Nightdress

"In the days that followed I thought only of it. When I was washing my neck, I made a soap lather for him, and when I was weighing sugar in the shop, I was singing to myself. I gave children free sugar barleys and I bought Willie a dickie bow for his Sunday shirt. Going along the street I talked to myself all the time. Arranging conversations between us, smiling at everyone; helping old women to cross the road and flirting with bus conductors.

...

Also I had stopped going to Mass and Confession and things. But most of all, I hadn't enough underwear. I wanted a blue flowing transparent nightgown. So that we could waltz before we got into bed. To tell you the truth, I always shirked a little at the actual getting into bed.

Mamma had nice nightdresses but I left them in the drawers, and I didn't know if my father got them before the furniture was auctioned.

...

Then I thought of asking Joanna. ... 'Good. It is beautiful there. The opera, lovely. I remember my brothers spending me a night at the opera for my twenty-one birthday. They gave me a wrist-watch. Fifteen-carat gold.' It was the nearest Joanna ever got to being nostalgic. I was still worrying about the money for the aeroplane ticket.

'Will you loan me a nightdress?' I asked.

She said nothing for a moment and then she said: 'Yes. But you must be very careful. It is from my own honeymoon. Thirty years old.' I blanched a little and held the gate open for her.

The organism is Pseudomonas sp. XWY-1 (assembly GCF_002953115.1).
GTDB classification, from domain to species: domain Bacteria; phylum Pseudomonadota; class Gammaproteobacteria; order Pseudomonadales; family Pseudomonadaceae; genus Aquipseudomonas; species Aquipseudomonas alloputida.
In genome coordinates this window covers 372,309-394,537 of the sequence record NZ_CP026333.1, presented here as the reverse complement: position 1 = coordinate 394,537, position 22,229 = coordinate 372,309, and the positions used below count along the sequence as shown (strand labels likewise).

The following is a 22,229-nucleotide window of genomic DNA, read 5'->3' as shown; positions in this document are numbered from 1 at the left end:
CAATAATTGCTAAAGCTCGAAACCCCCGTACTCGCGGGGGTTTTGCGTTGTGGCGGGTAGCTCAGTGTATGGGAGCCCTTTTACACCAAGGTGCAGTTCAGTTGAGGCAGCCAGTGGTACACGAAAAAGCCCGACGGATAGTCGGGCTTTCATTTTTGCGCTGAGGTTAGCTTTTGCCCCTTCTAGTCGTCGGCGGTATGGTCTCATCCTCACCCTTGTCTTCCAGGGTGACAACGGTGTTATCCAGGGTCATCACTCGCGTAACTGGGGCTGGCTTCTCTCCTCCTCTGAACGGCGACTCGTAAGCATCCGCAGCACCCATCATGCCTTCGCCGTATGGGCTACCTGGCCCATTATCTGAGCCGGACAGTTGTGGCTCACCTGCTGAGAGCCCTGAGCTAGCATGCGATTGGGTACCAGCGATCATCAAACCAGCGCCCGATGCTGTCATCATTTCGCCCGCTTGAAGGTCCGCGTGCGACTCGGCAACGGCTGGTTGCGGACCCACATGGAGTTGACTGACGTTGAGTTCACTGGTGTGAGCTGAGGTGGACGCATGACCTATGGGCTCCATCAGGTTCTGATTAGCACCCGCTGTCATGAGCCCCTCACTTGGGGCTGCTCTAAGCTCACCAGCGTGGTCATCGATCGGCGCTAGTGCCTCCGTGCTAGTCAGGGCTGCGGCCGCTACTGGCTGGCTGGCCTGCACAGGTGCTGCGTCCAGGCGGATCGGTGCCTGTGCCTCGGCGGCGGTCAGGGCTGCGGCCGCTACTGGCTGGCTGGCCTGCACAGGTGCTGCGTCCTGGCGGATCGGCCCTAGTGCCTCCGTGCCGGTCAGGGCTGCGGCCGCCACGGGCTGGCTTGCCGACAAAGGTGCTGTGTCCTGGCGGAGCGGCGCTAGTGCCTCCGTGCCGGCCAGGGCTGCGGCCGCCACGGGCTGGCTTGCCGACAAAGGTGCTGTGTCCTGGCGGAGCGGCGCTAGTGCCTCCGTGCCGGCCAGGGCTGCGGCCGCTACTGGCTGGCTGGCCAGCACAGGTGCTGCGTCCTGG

...

I went into my own room and in a few minutes she came in after me. She had the nightdress in her hand. It was folded in tissue paper and, as she opened the paper, camphor balls kept falling out and rolling onto the floor. It was lilac colour and it was the biggest nightdress I'd ever seen. I put it on and looked like a girl playing Lady Macbeth for the Sacred Heart Players. I was shapeless in it. I tied the purple sash tight round the waist, but it was still hickish.

'Lovely. Pure silk,' she said, fingering the deep frill that fell over my hand and almost covered it.

'Lovely,' I agreed. He would smell the camphor and sneeze for the entire week and go home tring to remember which of his grand-aunts I resembled. Still it was better than nothing.

'Show Gustav,' she said, arranging it so that it fell in loose pleats from around the waist. She held it up while I went down the stairs as if I were wearing a wedding dress.

Gustav got very red and said, 'Very smart.'

'You remember, Gustav?" she said. She was grinning at him.

'No, Joanna.' He was reading the advertisements in the evening paper." (178-80)


O'Brien, Edna. The Country Girls. Middlesex: Penguin Books, Ltd., 1973 [1960]